Frizzell was a guest on New Hampshire Public Radio’s The Exchange, hosted by Laura Knoy. Ashley Pratte, executive director of Cornerstone Policy Research, joined Frizzell and Knoy to discuss “The Shifting Landscape of Abortion Law.” (Program audio here.)
“There was a relatively significant case recently out of Massachusetts where a 35-foot buffer zone to protect patients entering and exiting clinics was upheld through [an] appellate court,” said Frizzell, adding that the court found “appropriate balance of free speech rights of protesters and the need for patients to have safe access, uninterrupted, to get into and out of health care facilities.” PPNNE’s Burlington, Vermont facility has a 35-foot buffer zone as well. Such zones normally prohibit standing, marching, praying, or protesting within a specified distance of an abortion facility.
Manchester’s Planned Parenthood office on Pennacook Street was recently the site of a 40 Days for Life prayer vigil, with up to 150 people at a time praying outside the facility during the campaign that ended on Palm Sunday. Smaller groups of people continue to pray outside the building, placing particular emphasis on Thursdays, when surgical abortions are reportedly performed at the facility (see prayforlifecenter.org).
Rep. Jane Cormier (R-Alton) sponsored an informed consent bill in the New Hampshire House this year. I asked her this afternoon to comment on Frizzell’s remarks, and she quickly asked, “Violation of free speech?” I took her question to a New Hampshire attorney with experience in First Amendment cases. His response was unequivocal: “This [would be] an unconstitutional infringement on freedom of speech and assembly.” He noted that New Hampshire has “lots of great cases” relative to protesters’ First Amendment rights, stemming from the arrests of members of the Clamshell Alliance who protested the construction of the Seabrook nuclear power plant in the 1970s and 1980s.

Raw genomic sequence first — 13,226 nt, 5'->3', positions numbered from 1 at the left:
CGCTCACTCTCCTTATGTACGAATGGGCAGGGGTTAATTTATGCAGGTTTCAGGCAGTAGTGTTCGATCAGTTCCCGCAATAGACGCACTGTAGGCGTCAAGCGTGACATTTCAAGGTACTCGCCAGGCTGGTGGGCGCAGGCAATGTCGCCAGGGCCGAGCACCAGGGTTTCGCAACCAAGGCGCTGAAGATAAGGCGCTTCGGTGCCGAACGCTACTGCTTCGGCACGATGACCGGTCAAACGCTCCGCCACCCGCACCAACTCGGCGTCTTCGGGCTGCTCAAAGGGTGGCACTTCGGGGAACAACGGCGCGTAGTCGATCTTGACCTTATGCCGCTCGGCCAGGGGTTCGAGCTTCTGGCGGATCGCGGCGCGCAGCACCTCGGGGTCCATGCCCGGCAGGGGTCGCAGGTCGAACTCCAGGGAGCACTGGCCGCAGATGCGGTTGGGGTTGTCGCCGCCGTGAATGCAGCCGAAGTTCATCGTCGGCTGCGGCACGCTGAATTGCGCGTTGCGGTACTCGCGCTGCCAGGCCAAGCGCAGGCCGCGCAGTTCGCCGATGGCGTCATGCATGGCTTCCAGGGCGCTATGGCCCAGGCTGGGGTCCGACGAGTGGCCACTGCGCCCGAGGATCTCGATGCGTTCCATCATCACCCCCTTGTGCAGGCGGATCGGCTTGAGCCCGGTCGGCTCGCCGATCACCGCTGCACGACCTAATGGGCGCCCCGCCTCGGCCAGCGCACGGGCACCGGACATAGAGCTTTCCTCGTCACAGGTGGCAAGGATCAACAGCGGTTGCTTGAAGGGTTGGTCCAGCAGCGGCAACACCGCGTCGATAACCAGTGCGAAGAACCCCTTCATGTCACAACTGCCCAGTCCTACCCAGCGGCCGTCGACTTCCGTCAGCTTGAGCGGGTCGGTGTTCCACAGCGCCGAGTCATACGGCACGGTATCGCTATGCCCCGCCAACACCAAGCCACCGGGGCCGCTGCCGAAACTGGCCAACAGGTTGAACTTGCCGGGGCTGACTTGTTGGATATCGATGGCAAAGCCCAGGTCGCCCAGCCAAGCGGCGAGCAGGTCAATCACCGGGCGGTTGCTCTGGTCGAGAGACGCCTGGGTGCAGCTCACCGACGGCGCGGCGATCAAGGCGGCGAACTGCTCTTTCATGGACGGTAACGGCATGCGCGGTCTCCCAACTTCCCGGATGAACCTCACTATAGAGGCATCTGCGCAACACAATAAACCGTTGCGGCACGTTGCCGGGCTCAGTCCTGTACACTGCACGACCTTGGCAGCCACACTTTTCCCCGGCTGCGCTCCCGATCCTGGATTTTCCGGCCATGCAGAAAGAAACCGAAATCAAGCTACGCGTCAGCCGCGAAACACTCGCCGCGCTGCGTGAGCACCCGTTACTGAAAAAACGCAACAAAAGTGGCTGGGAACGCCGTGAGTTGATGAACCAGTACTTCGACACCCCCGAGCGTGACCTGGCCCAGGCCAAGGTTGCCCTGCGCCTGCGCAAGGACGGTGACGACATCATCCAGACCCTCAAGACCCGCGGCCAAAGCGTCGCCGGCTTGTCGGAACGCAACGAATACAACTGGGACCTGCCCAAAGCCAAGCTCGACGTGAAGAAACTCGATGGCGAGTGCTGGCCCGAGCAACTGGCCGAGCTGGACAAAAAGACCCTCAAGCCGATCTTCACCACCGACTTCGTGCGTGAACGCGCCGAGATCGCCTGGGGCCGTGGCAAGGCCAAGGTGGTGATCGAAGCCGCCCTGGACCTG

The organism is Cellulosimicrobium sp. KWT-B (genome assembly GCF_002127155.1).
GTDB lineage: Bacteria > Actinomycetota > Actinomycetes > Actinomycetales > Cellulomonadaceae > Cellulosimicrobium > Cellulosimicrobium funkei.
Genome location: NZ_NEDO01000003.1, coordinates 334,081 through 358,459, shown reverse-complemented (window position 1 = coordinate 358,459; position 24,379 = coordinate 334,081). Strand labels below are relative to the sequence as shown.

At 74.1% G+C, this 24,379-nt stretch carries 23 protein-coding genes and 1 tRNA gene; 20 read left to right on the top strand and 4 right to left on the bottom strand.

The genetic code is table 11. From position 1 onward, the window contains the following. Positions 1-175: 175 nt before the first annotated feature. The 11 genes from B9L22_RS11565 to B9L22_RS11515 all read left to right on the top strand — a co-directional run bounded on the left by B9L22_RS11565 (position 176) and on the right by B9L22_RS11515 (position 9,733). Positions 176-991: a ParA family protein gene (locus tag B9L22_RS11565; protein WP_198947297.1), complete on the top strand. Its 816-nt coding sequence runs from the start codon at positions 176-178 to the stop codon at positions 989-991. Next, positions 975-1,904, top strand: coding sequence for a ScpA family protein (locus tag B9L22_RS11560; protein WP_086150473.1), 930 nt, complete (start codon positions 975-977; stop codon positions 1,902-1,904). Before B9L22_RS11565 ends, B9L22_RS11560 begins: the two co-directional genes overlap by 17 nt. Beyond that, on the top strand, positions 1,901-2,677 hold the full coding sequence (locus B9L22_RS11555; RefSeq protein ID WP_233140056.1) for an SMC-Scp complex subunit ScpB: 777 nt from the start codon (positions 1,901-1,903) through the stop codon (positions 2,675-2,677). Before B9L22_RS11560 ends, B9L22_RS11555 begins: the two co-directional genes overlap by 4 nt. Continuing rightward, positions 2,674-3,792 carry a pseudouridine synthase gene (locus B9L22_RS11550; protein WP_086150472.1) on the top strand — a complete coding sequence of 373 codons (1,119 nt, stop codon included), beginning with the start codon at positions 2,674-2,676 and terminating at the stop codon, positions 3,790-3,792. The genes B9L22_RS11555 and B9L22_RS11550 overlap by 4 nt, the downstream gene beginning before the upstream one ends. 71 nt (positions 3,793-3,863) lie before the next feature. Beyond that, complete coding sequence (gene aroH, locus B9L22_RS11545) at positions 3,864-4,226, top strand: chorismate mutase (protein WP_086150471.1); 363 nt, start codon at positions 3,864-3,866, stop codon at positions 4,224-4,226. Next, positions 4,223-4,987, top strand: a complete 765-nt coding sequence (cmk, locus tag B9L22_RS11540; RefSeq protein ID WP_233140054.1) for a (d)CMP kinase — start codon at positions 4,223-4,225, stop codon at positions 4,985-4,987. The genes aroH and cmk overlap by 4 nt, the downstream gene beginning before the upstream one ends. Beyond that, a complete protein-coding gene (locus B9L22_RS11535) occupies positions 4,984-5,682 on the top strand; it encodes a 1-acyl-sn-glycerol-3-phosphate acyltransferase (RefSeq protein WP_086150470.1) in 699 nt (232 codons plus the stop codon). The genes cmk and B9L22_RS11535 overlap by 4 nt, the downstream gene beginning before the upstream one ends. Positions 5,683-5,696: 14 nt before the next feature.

Catherine Kelley, who prays outside PP’s Manchester office and is one of the organizers of the Pray for Life Center, was equally blunt this afternoon. “We are absolutely opposed to any type of buffer or bubble zone. ‘Live Free or Die’ means we should be free to speak for and about life anywhere and anytime. I knew this was coming when PP got it passed in Vermont.”
Frizzell did not specify with whom these “conversations” about buffer zones are being held. Most buffer zones are enacted through municipal ordinance.
The President and the federal department of Health and Human Services, emboldened by the pathetic retreat on this issue by most Republican candidates for office last fall, are still pushing the HHS mandate as part of the “Affordable” Care Act. Cosmetic tweaks have not improved it. If an individual has religious objections to contraception, sterilization, or abortion-inducing drugs, she should not be forced to pay to provide them to anyone. That’s basic First Amendment protection. The HHS mandate, not yet enforced but on the way, violates that. The President is still seeking to put his health plan ahead of the First Amendment.
More action needed? Absolutely.
I recommend www.call2conscience.com for a quick link to New Hampshire’s federal legislators. Tell them to put conscience protections into ANY appropriations bill. No conscience protection? Then cut off funds to enforce the mandate. Senator Ayotte has been very respectful so far of the need for conscience protection; Sen. Shaheen has not. Reps. Shea-Porter and Kuster were not in office last year and so have not been heard from officially on this. Time for them to go on record.